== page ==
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What is a postnuptial agreement and why do I need to consider one?

By July 17, 2014July 21st, 2023From the Lawyer's Desk

How many times have you thought to yourself, or told your friends or family that, “I can’t talk to my spouse at all,” It seems couples can talk to anyone but their spouse when a marriage is in trouble. If they do manage to communicate at all, it often results in a shouting match. A couple can try to discuss issues with a marriage counselor, but it’s not always an effective way to resolve deep-rooted beliefs regarding money.  Often spouses have different views about the purpose of money, for example, saving it for financial security or how to spend it.  In my experience, money issues are rarely addressed before marriage.  Yet, if the couple had considered a prenuptial agreement they may have determined that they had completely different views about money and may have avoided the subsequent marital discord over money.  But, what if you’re already married and encountering the same arguments?

As a family lawyer, I would suggest that one way to identify and resolve these concerns is to draw up a postnuptial agreement. Postnuptial agreements, sometimes known as “postnups,” are written and signed after you’re married. The agreement spells out the obligations and responsibilities of each partner.  In fact, marriage is an economic partnership in which both parties can benefit from a written contract.  These agreements can deal with the possibilities of divorce and death.

Preparing a postnup may be a surprisingly beneficial experience for couples. It is an opportunity to analyze their assets, debt, and spending habits, and to look at the impact of financial stress on their emotional lives. Grievances can be aired and insecurities expressed. Couples can discuss issues such as how much spending money should be given to children from a first marriage, or how to handle shared expenses as well as individual spending.  Saving money can be addressed.  Protecting premarital property or inherited or gifted property can be covered. Mostly importantly, the couple is able to agree to terms acceptable to both.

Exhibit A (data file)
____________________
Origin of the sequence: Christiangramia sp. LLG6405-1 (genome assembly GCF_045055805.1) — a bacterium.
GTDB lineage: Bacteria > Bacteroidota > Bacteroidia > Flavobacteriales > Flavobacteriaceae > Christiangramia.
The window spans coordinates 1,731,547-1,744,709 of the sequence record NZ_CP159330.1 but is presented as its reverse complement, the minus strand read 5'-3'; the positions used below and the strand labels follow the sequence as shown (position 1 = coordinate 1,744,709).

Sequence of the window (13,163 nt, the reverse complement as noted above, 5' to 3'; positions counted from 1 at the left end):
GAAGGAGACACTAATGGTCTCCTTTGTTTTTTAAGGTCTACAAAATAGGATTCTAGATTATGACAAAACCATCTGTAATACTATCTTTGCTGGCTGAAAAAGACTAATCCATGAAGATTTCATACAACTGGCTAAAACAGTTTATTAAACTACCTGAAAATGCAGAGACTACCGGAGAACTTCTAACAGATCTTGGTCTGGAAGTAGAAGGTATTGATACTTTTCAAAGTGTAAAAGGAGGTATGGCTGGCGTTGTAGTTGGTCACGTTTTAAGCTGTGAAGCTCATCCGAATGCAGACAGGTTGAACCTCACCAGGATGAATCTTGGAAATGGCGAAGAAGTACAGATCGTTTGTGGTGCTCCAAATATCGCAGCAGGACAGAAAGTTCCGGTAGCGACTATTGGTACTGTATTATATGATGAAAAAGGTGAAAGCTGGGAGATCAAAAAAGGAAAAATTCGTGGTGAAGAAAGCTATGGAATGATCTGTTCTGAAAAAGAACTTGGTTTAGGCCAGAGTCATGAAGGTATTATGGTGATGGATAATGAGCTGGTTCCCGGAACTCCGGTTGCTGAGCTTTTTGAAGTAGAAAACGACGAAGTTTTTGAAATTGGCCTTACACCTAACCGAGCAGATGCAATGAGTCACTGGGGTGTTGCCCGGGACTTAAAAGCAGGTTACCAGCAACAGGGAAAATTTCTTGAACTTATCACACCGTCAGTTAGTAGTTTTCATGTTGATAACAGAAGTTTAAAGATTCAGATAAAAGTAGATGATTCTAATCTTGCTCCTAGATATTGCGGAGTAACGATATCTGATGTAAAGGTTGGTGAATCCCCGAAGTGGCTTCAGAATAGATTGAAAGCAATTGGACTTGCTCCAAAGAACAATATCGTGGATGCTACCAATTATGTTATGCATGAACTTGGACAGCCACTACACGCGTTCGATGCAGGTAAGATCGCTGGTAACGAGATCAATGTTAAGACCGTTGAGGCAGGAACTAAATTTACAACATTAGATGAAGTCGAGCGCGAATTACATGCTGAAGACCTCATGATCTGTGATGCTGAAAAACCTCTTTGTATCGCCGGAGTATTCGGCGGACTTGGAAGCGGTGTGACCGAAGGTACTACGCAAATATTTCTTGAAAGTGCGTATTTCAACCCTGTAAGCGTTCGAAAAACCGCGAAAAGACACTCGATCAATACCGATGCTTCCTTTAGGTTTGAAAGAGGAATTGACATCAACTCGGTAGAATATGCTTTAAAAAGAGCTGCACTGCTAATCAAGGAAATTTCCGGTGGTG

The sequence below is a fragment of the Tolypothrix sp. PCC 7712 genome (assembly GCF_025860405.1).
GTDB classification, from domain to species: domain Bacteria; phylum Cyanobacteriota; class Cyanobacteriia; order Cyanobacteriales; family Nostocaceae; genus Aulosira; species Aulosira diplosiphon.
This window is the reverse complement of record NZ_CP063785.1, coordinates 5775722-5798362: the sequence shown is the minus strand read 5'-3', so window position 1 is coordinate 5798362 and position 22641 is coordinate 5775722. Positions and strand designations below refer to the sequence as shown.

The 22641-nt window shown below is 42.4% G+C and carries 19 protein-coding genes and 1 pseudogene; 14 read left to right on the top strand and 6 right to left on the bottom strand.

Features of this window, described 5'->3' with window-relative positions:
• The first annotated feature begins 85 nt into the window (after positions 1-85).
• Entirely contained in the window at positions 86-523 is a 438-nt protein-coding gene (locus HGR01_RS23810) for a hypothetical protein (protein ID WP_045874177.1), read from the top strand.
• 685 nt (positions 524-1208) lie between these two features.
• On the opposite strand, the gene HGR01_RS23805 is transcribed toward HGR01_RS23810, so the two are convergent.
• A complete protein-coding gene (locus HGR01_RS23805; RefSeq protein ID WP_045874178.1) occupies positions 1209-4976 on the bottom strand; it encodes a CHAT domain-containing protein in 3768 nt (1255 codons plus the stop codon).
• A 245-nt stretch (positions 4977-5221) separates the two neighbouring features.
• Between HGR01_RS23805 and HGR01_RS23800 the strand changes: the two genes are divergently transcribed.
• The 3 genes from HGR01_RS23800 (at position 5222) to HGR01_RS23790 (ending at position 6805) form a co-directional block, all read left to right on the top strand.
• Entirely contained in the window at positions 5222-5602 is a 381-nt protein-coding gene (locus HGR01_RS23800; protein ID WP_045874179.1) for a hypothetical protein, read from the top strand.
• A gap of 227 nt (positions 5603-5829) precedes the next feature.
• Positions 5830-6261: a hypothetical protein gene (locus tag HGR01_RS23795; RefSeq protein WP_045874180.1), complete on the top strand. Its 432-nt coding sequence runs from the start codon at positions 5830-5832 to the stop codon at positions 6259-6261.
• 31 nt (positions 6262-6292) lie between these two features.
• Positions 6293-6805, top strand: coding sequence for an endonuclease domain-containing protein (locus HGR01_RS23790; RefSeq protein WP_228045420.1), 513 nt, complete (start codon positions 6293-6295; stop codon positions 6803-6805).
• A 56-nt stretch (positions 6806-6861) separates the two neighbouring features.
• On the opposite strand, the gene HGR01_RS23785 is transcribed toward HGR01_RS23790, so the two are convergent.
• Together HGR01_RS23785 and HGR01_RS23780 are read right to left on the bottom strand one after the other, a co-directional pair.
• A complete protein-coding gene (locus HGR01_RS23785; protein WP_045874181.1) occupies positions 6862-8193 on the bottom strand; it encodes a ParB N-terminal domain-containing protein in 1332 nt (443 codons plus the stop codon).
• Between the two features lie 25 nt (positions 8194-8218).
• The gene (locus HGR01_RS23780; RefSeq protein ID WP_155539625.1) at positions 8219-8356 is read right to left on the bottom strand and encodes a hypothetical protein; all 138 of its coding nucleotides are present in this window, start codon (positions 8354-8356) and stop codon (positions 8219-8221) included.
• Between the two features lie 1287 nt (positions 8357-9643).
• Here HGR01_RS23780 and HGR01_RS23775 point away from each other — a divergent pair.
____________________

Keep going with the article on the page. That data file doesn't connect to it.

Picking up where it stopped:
Lawyers may be able to propose concrete solutions to these situations.  Each party’s fears and concerns can be addressed, clarified and compromised to their mutual satisfaction.  This may ultimately be worth every penny when compared to the cost of a contentious divorce where there is no concrete solution already spelled out.

More and more married couples are preparing postnups. If you’ve remarried and have children from a previous marriage, and didn’t sign a prenuptial agreement, then you should seriously consider entering into a postnup.  If you came into the marriage with a disproportionally larger amount of property, or anticipate a substantial lifetime inheritance or gift you should consider a postnup.   If you have forgone your career to raise children or retired earlier than expected, a postnup can be considered.   These are but a few of the reasons to consider a postnup.

Postnups consider these and other financial and legal issues. Yet, trust is an essential element in the development of a postnup agreement.  Each spouse may think the other has an ulterior motive. This can make an already difficult situation into an adversarial one.  But a postnup shouldn’t be a fight to the finish and it doesn’t have to be.

At this juncture, what is necessary is that the postnup involves a common understanding of how to handle contentious financial issues. When a postnup is completed, the couple has an opportunity to move beyond their disagreements and to make their marriage viable. If their marriage does dissolve, the postnup agreement becomes the framework for a separation agreement. This spares the clients from the emotional stress of negotiating with their partner when things have turned sour, and additionally saves legal fees.

It can be better for married couples to discuss tough issues while they are still committed to the marriage–before any battle lines are drawn. Sometimes it’s better to hold that discussion in the office of your attorneys, rather than with a marriage counselor.

An attorney experienced in negotiating prenuptial and postnuptial agreements is a must.


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